Game Of Thrones

Level 5
Verified
Well-known
Jun 5, 2014
225
I generally agree with this. KAV on the Mac comes close to being a security suite, protecting at the network level as well as at the realtime level, and it's smart enough to skip scanning Apple's "sealed system volume" which is cryptographically read-only and signed anyway, making it a waste of time to scan for malware...
again a detailed writing. exactly what I'm talking about. as i said there are really strange behaviors when you install a security suit on mac. you went into details (y)👌

most don't know that there will be some problems with battery and IO with actually any security suit
 

SpiderWeb

Level 10
Verified
Well-known
Aug 21, 2020
455
Everything has changed with Monterey.

I have an M1. I am not happy with the current security solutions on the market. None of them are truly compatible with Monterey. You have to go into the "BIOS" equivalent of your M1 and disable critical security features in order for your AV to run. So you have to sacrifice hardware security for superficial software security. That's unacceptable. If someone knows of an AV that is M1-optimized and does NOT require System/Kernel extensions please let me know. As it stands I will not allow non-Apple signed code to run in kernel and scan everything when the default security policy is superior. As it stands, Mac Monterey and M1 just drove AVs out of business on Mac and none of them are willing to adapt.
 

bobrob

New Member
Dec 28, 2021
2
Everything has changed with Monterey.

I have an M1. I am not happy with the current security solutions on the market. None of them are truly compatible with Monterey. You have to go into the "BIOS" equivalent of your M1 and disable critical security features in order for your AV to run. So you have to sacrifice hardware security for superficial software security. That's unacceptable. If someone knows of an AV that is M1-optimized and does NOT require System/Kernel extensions please let me know. As it stands I will not allow non-Apple signed code to run in kernel and scan everything when the default security policy is superior. As it stands, Mac Monterey and M1 just drove AVs out of business on Mac and none of them are willing to adapt.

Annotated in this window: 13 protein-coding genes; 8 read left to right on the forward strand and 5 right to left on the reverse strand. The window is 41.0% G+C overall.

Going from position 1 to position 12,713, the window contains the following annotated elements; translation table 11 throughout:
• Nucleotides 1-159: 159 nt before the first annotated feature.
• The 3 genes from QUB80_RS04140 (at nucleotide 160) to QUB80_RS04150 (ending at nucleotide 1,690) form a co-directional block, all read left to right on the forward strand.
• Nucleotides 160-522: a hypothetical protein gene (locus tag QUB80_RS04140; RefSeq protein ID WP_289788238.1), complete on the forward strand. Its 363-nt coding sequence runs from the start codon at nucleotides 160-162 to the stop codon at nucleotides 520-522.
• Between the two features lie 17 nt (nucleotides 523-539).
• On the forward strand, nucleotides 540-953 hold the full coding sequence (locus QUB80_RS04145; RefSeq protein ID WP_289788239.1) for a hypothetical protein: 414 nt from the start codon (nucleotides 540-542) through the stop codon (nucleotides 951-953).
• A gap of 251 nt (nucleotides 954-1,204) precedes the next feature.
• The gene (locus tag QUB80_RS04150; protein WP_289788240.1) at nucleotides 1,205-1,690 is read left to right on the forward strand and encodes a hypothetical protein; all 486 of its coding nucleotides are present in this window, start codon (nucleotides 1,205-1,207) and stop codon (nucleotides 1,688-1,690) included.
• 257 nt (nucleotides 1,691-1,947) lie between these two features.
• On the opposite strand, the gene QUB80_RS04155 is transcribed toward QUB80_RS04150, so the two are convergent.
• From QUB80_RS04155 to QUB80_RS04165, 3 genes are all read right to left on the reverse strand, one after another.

F-Secure SAFE for Mac no longer uses a System Extension, so you don't have to override any Kernel protections in your System Preferences to use F-Secure SAFE. From their release notes as of October 2020:

What's New in F-Secure SAFE for Mac - F-Secure Community

The SAFE for Mac 17.9 release brings support for macOS Big Sur. From now on, real-time protection does not use a kernel extension to operate. Instead, it uses an EndpointSecurity API provided by Apple that replaces the kernel extensions. These APIs are used by SAFE on macOS Catalina 10.15.5 and higher (Big Sur included). SAFE is still relying on kernel extensions for real-time protection when running on lower versions of macOS.
 

MacDefender

Level 16
Verified
Top Poster
Oct 13, 2019
792
F-Secure SAFE for Mac no longer uses a System Extension, so you don't have to override any Kernel protections in your System Preferences to use F-Secure SAFE. From their release notes as of October 2020:

What's New in F-Secure SAFE for Mac - F-Secure Community
Kaspersky and ESET have switched to this model as well. Kaspersky’s system extension daemon that does the scanning appears to be M1 native but ESET is still using Rosetta and actually pretty heavy. I haven’t checked SAFE 17.9.

It’s good that for the most part you don’t have to downgrade secure boot level anymore to run an AV but a lot of the other trade offs still apply. MacOS antivirus is like the equivalent technology of 90’s windows AV, with a basic real-time scanner and on access component. (Maybe some have network protection too, sure). It doesn’t know how to disinfect other than deletion and it doesn’t really have behavior blocking, and even the signatures are easy to bypass due to the very basic anti-obfuscation techniques available.
 

SpiderWeb

Level 10
Verified
Well-known
Aug 21, 2020
455
Kaspersky and ESET have switched to this model as well. Kaspersky’s system extension daemon that does the scanning appears to be M1 native but ESET is still using Rosetta and actually pretty heavy. I haven’t checked SAFE 17.9.